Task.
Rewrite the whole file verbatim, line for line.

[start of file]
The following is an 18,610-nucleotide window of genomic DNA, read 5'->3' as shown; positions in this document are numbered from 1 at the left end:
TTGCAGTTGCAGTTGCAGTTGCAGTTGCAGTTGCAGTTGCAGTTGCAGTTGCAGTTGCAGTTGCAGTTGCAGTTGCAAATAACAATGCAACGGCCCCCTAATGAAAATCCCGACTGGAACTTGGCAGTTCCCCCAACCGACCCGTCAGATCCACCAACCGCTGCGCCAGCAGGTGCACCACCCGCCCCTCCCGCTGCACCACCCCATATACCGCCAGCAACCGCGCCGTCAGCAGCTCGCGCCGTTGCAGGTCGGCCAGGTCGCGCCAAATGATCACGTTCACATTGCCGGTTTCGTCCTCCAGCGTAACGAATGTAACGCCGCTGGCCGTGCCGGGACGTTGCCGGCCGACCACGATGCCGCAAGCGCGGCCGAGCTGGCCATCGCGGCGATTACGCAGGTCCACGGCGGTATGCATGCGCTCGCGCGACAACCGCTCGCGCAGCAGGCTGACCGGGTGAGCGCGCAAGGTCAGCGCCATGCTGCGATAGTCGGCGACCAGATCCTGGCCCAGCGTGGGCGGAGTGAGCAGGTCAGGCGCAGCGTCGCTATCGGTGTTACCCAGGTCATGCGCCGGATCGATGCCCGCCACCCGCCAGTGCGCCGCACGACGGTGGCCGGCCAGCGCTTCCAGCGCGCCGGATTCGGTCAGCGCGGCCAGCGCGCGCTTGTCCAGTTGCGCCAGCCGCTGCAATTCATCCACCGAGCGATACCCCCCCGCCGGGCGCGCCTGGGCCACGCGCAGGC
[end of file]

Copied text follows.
The following is an 18,610-nucleotide window of genomic DNA, read 5'->3' as shown; positions in this document are numbered from 1 at the left end:
TTGCAGTTGCAGTTGCAGTTGCAGTTGCAGTTGCAGTTGCAGTTGCAGTTGCAGTTGCAGTTGCAGTTGCAGTTGCAAATAACAATGCAACGGCCCCCTAATGAAAATCCCGACTGGAACTTGGCAGTTCCCCCAACCGACCCGTCAGATCCACCAACCGCTGCGCCAGCAGGTGCACCACCCGCCCCTCCCGCTGCACCACCCCATATACCGCCAGCAACCGCGCCGTCAGCAGCTCGCGCCGTTGCAGGTCGGCCAGGTCGCGCCAAATGATCACGTTCACATTGCCGGTTTCGTCCTCCAGCGTAACGAATGTAACGCCGCTGGCCGTGCCGGGACGTTGCCGGCCGACCACGATGCCGCAAGCGCGGCCGAGCTGGCCATCGCGGCGATTACGCAGGTCCACGGCGGTATGCATGCGCTCGCGCGACAACCGCTCGCGCAGCAGGCTGACCGGGTGAGCGCGCAAGGTCAGCGCCATGCTGCGATAGTCGGCGACCAGATCCTGGCCCAGCGTGGGCGGAGTGAGCAGGTCAGGCGCAGCGTCGCTATCGGTGTTACCCAGGTCATGCGCCGGATCGATGCCCGCCACCCGCCAGTGCGCCGCACGACGGTGGCCGGCCAGCGCTTCCAGCGCGCCGGATTCGGTCAGCGCGGCCAGCGCGCGCTTGTCCAGTTGCGCCAGCCGCTGCAATTCATCCACCGAGCGATACCCCCCCGCCGGGCGCGCCTGGGCCACGCGCAGGC